Using an NMOS for a high-side switch in a buck converter

I know that to use an NMOS as a high side, you need a gate boosting circuit! I am just here to check my understanding on what WOULD happen if I did use an NMOS device without a boosting circuit and how exactly the transient turn on behaviour would work:

Off-State

In this state, Vi is 10V. Vg is 0V. Vx is also at 0V because the inductor acts as a short and the capacitor we assume is fully discharged, hence 0V appears at Vx.

Turning On

We now apply a 10V step to the gate of M1. The Vx node was previously at 0V, so as the 10V to the gate of M1 is ramping up to 10V due to a finite rise time - first, a weak inversion layer will be created in M1 channel, a sub-threshold current will begin to flow through M1 and node Vx will be at 10V, turning the device off again?

This is where I am confused. How exactly does Vx get to 10V so that M1 turns off again? Could someone explain to me how much current flows, and the sequence in which things happen here?

Because I know if Vx is at 10V and Vo is at 0V, then the inductor should have a di/dt of 10/L but surely M1 cannot support that much current if it is in sub threshold, so what happens?

• This question is very close to driving high-side MOSFETs in half-bridge circuits. For example: electronics.stackexchange.com/questions/137090/… Howewer, such circuits cannot yield 100% duty cycle May 15 at 16:30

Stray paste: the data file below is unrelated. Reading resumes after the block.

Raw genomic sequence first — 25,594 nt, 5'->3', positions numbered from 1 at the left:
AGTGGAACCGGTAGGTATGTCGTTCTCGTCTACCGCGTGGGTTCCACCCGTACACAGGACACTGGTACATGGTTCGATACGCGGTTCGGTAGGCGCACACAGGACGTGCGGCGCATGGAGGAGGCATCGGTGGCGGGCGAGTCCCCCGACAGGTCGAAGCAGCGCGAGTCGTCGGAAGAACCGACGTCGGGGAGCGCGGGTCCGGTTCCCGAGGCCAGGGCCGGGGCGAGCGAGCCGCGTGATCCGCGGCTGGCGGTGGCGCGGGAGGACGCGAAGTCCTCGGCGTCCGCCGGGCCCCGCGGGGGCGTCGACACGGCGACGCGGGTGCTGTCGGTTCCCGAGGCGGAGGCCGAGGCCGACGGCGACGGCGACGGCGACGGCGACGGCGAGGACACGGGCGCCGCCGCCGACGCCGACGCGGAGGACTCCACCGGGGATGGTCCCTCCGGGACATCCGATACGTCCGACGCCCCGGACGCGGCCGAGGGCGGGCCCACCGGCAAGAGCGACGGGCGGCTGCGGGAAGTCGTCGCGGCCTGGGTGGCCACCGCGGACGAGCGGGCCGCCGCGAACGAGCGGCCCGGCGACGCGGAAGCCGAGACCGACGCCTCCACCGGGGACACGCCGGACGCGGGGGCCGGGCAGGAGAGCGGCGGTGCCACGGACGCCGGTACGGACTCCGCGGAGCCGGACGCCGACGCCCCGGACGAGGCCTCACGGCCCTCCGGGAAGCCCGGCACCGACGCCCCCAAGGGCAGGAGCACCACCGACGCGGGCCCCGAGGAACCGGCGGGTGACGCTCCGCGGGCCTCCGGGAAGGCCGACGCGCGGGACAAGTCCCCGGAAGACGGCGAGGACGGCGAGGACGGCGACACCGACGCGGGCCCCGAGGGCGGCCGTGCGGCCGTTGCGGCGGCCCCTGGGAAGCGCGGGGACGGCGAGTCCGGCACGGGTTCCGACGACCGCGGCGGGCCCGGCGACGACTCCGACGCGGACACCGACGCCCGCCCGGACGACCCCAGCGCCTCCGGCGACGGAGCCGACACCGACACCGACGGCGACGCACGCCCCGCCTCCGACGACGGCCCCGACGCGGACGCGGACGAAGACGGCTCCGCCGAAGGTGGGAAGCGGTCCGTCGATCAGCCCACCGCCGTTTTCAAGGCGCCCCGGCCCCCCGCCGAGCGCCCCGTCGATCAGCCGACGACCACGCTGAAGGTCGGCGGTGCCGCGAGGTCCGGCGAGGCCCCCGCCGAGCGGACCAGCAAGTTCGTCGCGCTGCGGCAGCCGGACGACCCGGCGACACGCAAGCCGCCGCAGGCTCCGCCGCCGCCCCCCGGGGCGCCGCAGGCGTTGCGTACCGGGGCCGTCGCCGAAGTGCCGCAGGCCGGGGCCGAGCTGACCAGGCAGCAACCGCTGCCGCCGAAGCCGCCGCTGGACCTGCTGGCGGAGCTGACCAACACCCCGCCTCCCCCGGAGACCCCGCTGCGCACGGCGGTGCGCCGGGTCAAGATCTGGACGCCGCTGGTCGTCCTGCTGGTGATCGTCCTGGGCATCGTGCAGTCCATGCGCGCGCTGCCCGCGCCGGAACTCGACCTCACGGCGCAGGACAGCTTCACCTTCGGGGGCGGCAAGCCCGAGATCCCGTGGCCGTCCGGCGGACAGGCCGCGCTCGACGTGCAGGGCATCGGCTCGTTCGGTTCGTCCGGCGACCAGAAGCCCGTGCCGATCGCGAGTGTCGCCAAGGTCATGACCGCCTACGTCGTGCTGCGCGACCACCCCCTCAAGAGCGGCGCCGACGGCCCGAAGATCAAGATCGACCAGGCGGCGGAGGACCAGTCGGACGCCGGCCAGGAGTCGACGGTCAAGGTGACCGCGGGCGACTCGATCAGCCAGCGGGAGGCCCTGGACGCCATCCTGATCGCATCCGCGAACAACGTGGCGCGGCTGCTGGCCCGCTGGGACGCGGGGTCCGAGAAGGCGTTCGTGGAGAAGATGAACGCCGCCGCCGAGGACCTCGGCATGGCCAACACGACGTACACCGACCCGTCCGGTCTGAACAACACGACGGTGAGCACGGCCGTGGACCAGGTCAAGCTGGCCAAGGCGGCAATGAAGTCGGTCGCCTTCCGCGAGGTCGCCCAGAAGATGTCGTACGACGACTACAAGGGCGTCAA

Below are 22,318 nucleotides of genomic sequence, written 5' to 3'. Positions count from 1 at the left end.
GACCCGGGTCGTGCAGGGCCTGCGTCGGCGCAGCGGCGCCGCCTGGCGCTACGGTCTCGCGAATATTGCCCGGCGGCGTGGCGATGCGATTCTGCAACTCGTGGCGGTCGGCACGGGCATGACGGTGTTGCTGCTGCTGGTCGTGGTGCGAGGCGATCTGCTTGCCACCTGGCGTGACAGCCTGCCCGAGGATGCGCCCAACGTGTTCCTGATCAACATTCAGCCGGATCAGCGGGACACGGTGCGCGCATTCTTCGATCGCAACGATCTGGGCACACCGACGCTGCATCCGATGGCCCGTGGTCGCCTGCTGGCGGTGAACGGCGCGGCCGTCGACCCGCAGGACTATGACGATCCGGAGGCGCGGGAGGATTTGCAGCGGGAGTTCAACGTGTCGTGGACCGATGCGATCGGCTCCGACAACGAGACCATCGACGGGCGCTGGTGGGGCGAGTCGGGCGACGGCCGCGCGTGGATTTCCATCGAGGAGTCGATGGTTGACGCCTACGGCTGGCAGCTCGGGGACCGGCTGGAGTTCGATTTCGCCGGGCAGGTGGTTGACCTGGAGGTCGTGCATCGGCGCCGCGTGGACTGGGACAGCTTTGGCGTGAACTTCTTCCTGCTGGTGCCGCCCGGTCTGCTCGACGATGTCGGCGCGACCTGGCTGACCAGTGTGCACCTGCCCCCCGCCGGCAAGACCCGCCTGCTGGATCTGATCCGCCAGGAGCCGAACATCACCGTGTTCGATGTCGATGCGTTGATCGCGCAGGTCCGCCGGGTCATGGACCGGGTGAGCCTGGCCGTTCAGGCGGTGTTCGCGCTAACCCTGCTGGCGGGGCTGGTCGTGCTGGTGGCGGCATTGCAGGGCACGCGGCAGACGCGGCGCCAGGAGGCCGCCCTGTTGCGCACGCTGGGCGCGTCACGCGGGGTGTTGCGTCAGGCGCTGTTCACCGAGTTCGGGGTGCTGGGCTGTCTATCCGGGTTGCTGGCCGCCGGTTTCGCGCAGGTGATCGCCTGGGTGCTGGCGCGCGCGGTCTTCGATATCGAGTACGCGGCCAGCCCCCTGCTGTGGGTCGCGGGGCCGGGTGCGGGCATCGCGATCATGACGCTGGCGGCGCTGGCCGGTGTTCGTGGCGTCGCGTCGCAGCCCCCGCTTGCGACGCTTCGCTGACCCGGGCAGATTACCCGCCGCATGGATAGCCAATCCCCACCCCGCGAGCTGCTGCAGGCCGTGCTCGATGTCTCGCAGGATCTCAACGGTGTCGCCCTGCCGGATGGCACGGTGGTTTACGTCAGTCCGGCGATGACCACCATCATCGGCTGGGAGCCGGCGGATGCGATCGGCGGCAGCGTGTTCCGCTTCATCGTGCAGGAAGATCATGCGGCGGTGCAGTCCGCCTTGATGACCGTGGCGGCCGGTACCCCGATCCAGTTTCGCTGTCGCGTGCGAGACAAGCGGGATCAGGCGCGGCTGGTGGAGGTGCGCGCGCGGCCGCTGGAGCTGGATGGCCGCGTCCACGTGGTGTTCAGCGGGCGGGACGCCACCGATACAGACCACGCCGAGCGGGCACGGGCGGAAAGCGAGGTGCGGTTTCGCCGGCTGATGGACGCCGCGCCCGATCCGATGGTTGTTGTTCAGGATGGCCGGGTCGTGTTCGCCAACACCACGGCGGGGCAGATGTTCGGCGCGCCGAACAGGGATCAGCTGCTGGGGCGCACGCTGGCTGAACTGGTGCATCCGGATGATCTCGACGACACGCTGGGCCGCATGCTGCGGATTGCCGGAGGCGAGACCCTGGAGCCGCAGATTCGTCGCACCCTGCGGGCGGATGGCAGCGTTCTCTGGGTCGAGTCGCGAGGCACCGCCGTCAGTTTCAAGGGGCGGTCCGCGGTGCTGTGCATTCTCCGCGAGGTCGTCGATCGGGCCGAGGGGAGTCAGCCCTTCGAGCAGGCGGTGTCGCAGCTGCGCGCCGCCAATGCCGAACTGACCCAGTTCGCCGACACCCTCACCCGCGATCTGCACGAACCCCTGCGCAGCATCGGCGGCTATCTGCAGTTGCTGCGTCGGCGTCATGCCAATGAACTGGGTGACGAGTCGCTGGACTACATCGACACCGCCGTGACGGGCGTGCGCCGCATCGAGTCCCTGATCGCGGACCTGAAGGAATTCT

• The NMOS wouldn't be a switch, it would be a source follower, i.e. a kind of class A amp. May 15 at 21:26

The output wont be 10 V and the Mosfet will form a voltage follower (linear region) with a drop equal to its gate threshold voltage.

So the problem is not, that the MOSFET would turn off, but that it will dissipate a lot of power, namely the load current times its gate source voltage necessary for that load current.

This voltage drop is usually 2..3 V, so much more than for the same current through a fully enhanced MOSFET.

• So you're saying the MOSFET will act like a linear resistor and VX would never reach 10V and the inductor would pull the current that it wants (( VX - Vout) / L) through this MOSFET resistance which would be large and hence VX never reaches 10V?? May 15 at 16:41
• @alayoiskgfbfqhxjiw yes. during on the on-time, the MOSFET is in a diode-connected transistor configuration, which is equivalent to a diode with a forward drop of $~V_{gs,th}$. If the gate voltage is less than 10 V, then the output will be $~V_{gs,th}$ lower than the gate voltage. May 15 at 16:48
• Doesn't a diode connected transistor guarantee that the device is in saturation? Or at the very edge at least? May 15 at 19:08

The short answer is, the gate voltage needs to be brought above the supply by at least one Vgs threshold voltage so that the FET is fully on. If you don’t do that then it is in linear mode and will have large losses.

Look for ‘bootstrap circuit’ to see how to do this.

That said, if Vgs is brought up only to the supply rail, the FET will charge up the capacitor to Vin-Vgs, then will sit there in linear mode behaving as a voltage follower. Any additional load that drags down Vout will be seen as a load across FET drain-source, with its corresponding IR drop of one Vgs threshold voltage.

All FETs are defined in datasheets with Vgs=Vds = $$\V_{gs_{TH}}\$$ a.k.a Vt as the threshold voltage at some tiny current like 100 uA.

This is what your circuit looks like in this question.

simulate this circuit – Schematic created using CircuitLab

Thus your C would charge up to 8.5V = 10V - Vt in milliseconds instead of microseconds.

Due to the square law in reducing RdsOn, for logic level FETs you need 2x Vt and older standard FETs with Vt= 2 to 4V with 2.5 to 3x Vt to achieve rated RdsOn.